McRo v. Bandai: Evidence related to claimed improvement is key to whether claims are directed to an abstract idea
Last Tuesday, the Federal Circuit handed down an opinion in the case of McRo, Inc. v. Bandi Namco Games America Inc., reversing the District Court’s decision that the asserted patent claims were directed to a patent ineligible abstract idea. This opinion has been hotly anticipated by the patent community (see articles on the websites of here, here and here), and, now that it has been issued, it illustrates the importance of focusing both on the features that provide an invention’s improvement over the prior art and on the presence or absence of evidence in determining what a claim is “directed to.” Because the level of detail to use in claiming an invention is an issue that faces anyone who is trying to patent an invention, and because patent eligibility determinations are generally made in either the early stages of litigation or in proceedings before the patent office without the benefit of a significant evidentiary record, the McRo decision is potentially significant for anyone who works on or defends against patents for business methods and software implemented inventions.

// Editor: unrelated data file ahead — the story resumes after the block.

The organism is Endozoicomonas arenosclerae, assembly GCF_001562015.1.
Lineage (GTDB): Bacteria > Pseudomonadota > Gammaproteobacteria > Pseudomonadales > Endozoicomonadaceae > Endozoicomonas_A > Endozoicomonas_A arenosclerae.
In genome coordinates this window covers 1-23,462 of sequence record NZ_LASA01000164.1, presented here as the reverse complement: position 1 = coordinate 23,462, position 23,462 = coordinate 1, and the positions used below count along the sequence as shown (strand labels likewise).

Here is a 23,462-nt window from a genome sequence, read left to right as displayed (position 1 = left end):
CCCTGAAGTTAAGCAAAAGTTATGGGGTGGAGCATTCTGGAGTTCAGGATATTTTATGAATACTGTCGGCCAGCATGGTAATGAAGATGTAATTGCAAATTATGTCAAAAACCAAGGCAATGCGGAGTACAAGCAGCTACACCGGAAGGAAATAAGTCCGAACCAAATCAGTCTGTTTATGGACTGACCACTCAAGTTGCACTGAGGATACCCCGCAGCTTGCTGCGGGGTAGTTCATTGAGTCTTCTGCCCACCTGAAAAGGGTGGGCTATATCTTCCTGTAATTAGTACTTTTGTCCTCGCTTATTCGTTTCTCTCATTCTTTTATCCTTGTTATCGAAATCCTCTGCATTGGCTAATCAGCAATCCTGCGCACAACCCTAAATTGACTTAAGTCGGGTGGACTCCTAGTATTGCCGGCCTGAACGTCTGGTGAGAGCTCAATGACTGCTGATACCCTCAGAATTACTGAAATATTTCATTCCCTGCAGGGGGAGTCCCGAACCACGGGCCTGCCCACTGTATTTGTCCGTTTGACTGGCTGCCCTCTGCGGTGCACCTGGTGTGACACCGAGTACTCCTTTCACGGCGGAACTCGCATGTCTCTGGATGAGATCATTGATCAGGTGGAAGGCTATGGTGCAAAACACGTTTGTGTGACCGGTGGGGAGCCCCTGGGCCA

The claims at issue in McRo related to a 3-D animation method which used rules to define values for transitioning between facial expressions as a function of sequences of sounds in the speech of a character who was being modeled. According to the patentee, prior to the claimed invention, the values for transitioning between expressions had been set manually based on the expertise and judgment of human animators. While the District Court acknowledged that the claimed invention improved the prior art “through ‘the use of rules, rather than artists, to set the morph weights and transitions between phonemes [i.e., spoken sounds]’” (McRo at 22) it nonetheless concluded that it was not patent eligible, because the claims were not limited to specific rules and so were seen as merely calling for application of the abstract idea of using rules.